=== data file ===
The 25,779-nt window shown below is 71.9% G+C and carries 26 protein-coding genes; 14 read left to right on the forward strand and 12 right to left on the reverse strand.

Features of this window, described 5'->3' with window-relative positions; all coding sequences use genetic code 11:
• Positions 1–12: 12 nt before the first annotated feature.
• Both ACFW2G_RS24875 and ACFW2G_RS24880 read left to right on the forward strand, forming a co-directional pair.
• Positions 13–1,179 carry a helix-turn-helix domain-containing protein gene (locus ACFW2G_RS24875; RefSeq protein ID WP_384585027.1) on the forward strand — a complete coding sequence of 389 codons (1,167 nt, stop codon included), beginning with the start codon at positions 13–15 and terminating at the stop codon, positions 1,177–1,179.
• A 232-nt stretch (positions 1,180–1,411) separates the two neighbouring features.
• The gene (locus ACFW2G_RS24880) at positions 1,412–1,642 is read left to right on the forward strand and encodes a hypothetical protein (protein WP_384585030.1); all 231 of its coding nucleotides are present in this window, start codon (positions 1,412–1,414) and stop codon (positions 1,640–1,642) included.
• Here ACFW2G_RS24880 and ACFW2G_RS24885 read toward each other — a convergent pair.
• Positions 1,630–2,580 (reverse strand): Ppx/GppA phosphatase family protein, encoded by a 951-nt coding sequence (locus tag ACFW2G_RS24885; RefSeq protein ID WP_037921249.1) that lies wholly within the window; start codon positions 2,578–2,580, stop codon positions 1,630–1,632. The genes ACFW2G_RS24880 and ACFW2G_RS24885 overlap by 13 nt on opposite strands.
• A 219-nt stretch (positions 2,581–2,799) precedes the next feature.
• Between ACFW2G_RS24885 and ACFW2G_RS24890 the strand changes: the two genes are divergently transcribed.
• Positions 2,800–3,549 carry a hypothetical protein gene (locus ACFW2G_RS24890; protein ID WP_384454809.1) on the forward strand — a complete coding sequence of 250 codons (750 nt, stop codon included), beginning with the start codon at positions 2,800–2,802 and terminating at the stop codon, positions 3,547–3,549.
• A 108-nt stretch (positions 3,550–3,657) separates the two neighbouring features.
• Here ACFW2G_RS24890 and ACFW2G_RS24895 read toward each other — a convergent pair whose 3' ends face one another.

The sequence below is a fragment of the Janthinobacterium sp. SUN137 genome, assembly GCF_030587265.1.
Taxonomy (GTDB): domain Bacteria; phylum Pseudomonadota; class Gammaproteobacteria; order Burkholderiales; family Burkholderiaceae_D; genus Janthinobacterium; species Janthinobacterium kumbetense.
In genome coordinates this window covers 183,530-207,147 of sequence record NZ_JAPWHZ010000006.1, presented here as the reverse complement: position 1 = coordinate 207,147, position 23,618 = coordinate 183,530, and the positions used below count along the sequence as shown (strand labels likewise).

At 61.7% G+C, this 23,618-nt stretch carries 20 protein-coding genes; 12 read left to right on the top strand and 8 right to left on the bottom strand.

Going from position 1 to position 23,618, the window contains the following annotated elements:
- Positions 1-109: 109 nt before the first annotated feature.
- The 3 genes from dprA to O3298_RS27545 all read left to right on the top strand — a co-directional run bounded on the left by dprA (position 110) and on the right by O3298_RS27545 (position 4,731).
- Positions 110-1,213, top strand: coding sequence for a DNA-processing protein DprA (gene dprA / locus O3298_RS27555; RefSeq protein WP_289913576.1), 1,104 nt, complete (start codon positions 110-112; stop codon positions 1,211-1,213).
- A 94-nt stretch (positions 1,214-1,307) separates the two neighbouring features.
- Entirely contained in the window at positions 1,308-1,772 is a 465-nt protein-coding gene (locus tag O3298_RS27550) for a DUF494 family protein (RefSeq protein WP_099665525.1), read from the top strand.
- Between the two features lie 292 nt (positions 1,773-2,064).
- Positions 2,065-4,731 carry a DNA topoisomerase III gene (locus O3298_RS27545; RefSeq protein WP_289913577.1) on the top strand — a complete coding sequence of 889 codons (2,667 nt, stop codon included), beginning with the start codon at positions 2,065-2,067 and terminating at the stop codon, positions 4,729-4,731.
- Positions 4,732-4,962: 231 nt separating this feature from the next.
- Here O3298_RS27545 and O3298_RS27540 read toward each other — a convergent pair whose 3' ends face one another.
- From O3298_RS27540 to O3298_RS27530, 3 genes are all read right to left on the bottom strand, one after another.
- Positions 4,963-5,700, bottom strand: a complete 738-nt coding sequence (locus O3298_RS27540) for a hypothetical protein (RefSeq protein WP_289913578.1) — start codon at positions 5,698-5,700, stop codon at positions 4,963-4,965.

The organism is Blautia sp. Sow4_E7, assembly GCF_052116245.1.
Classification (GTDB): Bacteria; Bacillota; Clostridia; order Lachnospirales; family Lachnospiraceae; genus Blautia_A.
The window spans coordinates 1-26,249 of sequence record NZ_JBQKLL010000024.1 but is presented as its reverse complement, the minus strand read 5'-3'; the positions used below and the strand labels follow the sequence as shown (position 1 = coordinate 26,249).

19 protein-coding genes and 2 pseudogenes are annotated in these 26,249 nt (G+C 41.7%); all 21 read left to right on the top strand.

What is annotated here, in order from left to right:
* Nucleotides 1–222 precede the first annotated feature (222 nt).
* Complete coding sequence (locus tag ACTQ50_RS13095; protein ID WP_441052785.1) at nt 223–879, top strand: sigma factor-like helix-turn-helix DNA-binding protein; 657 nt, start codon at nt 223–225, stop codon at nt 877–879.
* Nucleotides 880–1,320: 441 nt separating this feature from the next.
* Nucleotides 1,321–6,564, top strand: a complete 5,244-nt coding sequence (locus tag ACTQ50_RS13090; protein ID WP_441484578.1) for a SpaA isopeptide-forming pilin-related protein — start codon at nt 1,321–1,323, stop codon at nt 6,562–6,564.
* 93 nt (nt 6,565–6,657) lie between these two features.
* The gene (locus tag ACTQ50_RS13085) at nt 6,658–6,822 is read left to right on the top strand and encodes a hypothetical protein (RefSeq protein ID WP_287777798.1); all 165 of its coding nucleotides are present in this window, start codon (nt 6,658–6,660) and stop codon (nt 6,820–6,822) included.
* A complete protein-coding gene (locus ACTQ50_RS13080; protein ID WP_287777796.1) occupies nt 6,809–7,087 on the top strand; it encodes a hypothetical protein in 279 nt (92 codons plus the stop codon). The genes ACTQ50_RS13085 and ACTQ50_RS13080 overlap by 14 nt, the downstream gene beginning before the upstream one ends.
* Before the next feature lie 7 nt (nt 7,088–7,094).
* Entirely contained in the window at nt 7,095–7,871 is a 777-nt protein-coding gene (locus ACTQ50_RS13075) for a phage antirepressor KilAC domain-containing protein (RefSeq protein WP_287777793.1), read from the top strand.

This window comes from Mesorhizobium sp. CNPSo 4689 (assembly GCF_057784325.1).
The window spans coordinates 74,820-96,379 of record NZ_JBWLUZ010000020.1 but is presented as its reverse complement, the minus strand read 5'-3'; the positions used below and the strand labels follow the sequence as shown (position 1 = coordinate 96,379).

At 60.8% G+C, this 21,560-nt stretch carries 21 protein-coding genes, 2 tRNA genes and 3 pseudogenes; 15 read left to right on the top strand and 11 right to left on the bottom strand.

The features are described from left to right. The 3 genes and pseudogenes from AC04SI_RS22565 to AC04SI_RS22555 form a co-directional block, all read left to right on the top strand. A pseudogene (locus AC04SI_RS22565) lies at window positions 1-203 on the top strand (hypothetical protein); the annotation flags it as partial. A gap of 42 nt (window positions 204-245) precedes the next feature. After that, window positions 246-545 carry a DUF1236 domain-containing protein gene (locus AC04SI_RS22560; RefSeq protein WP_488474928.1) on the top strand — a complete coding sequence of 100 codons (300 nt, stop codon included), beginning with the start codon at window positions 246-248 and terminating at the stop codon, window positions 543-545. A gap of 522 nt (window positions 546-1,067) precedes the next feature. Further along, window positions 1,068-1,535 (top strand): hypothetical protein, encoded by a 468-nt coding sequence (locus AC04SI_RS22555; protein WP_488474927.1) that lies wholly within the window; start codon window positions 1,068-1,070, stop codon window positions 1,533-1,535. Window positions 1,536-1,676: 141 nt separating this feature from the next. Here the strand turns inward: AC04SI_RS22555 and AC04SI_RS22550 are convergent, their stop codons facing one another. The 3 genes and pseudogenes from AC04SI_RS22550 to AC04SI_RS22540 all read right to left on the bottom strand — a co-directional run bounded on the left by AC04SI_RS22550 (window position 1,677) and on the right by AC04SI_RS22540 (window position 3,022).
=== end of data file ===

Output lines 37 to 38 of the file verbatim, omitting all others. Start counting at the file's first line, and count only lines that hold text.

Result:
* Complete coding sequence (locus tag ACTQ50_RS13095; protein ID WP_441052785.1) at nt 223–879, top strand: sigma factor-like helix-turn-helix DNA-binding protein; 657 nt, start codon at nt 223–225, stop codon at nt 877–879.
* Nucleotides 880–1,320: 441 nt separating this feature from the next.